Showing up with a community is important for other reasons too, Collins says. “There’s something to be said about walking somewhere and knowing that you’re not alone, and other people knowing you’re part of a group…You get treated better.” 

Though 510 has grown immensely, building a diverse Bay Area outdoor community and hiking almost weekly, there have been hurdles along the way. “We’ve had a couple experiences with park rangers in the past,” says Collins. “We felt like there was a little bit of racial tension that led to those experiences, and [that’s] unfortunate.” 

Collins recalls that in July 2018, he was issued a ticket at the Purisima Creek Redwoods Preserve by a ranger from the Midpeninsula Regional Open Space District. The day before, Collins had requested a permit for hiking at Purisima that was denied. Another large group was already permitted for the same day and parking was limited, according to Midpen, and Collins was issued a 49-person permit for another preserve that was nearby. Permits are required for groups of more than 20 people.

Collins went to Purisima with 510 Hikers and writes that he was “not sure how many we had but it was around [the limit of 20].” Midpen maintains he had “approximately 50 or more people.” Collins was cited for not adhering to his permit, and 510 Hikers gathered at the other preserve.

The encounter remains “a sore spot that offended me,” Collins writes. “Even if we were close to the max number that day or even beyond, they could have easily just asked us to leave. We hadn’t even started hiking yet. Hard to share [the] energy that we were given by the ranger there . . . But it was aggressive and unnecessary.”

Collins adds that “the trails out there from my experiences are 99% white. I’ve been to those trails no less than 20 times over the past 10 years and have seen maybe nine black people on those trails. Part of the reason for that is a result of people like the sheriffs [rangers] we met that day who were quick to tell us to leave and give me a ticket.”

Midpen public affairs specialist Ryan McCauley says: “We definitely wouldn’t want any group to feel targeted or anything like that—our open spaces are free to everyone, for everyone. I’m happy this is being brought up…I can understand that sort of perception and where they’re coming from.”

Collins appealed the ticket and the court dismissed it in July 2020. In the years since, 510 has continued to hike at Purisima Creek Redwoods Preserve as well as other Midpen preserves.  “We’ve gotten past that, and we feel like, in the past couple of years, we’ve had a different energy from park rangers,” says Collins.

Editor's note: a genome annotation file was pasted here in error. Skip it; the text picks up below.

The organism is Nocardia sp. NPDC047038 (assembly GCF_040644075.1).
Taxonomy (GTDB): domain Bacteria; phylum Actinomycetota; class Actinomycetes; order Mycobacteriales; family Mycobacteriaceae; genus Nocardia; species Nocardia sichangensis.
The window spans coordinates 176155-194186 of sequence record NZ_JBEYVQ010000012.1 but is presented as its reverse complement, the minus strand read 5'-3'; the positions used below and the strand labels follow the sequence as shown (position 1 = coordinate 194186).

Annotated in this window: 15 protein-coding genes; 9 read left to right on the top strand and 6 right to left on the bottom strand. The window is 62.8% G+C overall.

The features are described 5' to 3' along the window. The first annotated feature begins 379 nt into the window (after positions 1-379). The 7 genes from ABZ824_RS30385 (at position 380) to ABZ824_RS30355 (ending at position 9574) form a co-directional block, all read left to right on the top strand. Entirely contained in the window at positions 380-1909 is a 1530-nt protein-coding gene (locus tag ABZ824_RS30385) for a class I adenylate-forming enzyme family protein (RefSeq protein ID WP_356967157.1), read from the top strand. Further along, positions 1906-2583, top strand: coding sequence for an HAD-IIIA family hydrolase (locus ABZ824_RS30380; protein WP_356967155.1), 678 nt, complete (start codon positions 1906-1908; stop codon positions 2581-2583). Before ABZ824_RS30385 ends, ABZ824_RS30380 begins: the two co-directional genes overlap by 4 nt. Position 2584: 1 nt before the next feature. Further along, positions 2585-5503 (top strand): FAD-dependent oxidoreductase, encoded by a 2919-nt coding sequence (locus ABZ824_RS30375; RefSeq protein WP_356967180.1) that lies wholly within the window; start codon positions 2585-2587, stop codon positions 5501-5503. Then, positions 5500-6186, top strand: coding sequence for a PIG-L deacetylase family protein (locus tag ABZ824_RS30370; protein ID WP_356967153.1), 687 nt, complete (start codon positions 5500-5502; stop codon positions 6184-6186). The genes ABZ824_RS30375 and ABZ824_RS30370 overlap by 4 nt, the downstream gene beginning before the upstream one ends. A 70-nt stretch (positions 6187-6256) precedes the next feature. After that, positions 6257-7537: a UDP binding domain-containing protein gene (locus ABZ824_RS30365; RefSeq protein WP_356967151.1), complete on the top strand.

After the climb comes the view. Visible from the top of Barnabe Peak, the Point Reyes peninsula and Tomales Bay sprawl to the west, Mount Diablo to the east, and Mount Tamalpais to the south. Hikers pause for more group photos, beaming, arms around each other.

The community at the top of Barnabe Peak has blossomed organically from the weekly hikes, offshooting into countless group chats with names like “Party Peoples,” group dinners, white elephant parties, Super Bowl parties, and skydiving outings. People have met, fallen in love, and had kids after meeting through 510, and many regulars like Barnes and Roxanne Yameogo now carpool to the Saturday gathering. 

“People are really seeking connection right now. People are lonely, and I think sometimes people are embarrassed by that—no one wants to admit that it’s hard to make friends—but everybody has the same issue,” says Yameogo, an accountant for an Oakland start-up who found 510 after moving to the area from the Peninsula. “I was craving that connection, and what I feel from other people is they’re also craving that connection … we all want the same thing.”

Though 510 Hikers is based in the Bay Area and most of the hikes take place locally, they have also traveled and taken to the trail in Washington State, Hawaii, Arizona, Utah, Jamaica, Canada, and Mexico, with more trips on the books for 2024. Yameogo joined 510 on its trip to Banff, Canada, which involved a lot of karaoke, cooking, and games such as Left, Center, Right, in addition to—of course—a lot of hiking.

The view looking north from Barnabe Fire Rd. in Samuel P. Taylor State Park. (Miguel.v via Wikimedia Commons)

The burbling energy of earlier in the day eases into a tired contentedness as the hikers spread out and walk silently over a carpet of yellow maple leaves, making their way back to the parking lot. Tanoaks and alders border the trail and hikers make the slow return, more than eight miles logged on AllTrails. People reach their cars in small groups and depart on their own, some going to brunch together, others off to their families, some to walk more.

“Each hike is almost like this march of sorts, a model of what we want to see in nature—who we want to see in nature,” Collins says.

And, in the end, “we’re not out there to solve the racial tension of the world,” Collins says. “Martin Luther King Jr. couldn’t do it. How am I gonna do it? But what we can do is, within the community, be a model towards what we believe feels like less racial tension.”

Looking long term, Collins hopes the day comes when 510 Hikers isn’t needed. “It’d be great to sit around with my two boys and talk about how there actually was a need—that I used to go on these hiking trails that had no Black and brown people out there, and have them say, ‘No way, Dad!’” Collins laughs. “Batman would love to retire from Gotham City, right?” 

Until then, though, as Yameogo says, “the trail is what connects us,” and 510 hikes on.

About the Author

Lia Keener is Bay Nature's outreach fellow. She graduated from UC Berkeley with a major in environmental biology and minors in journalism and Chinese language.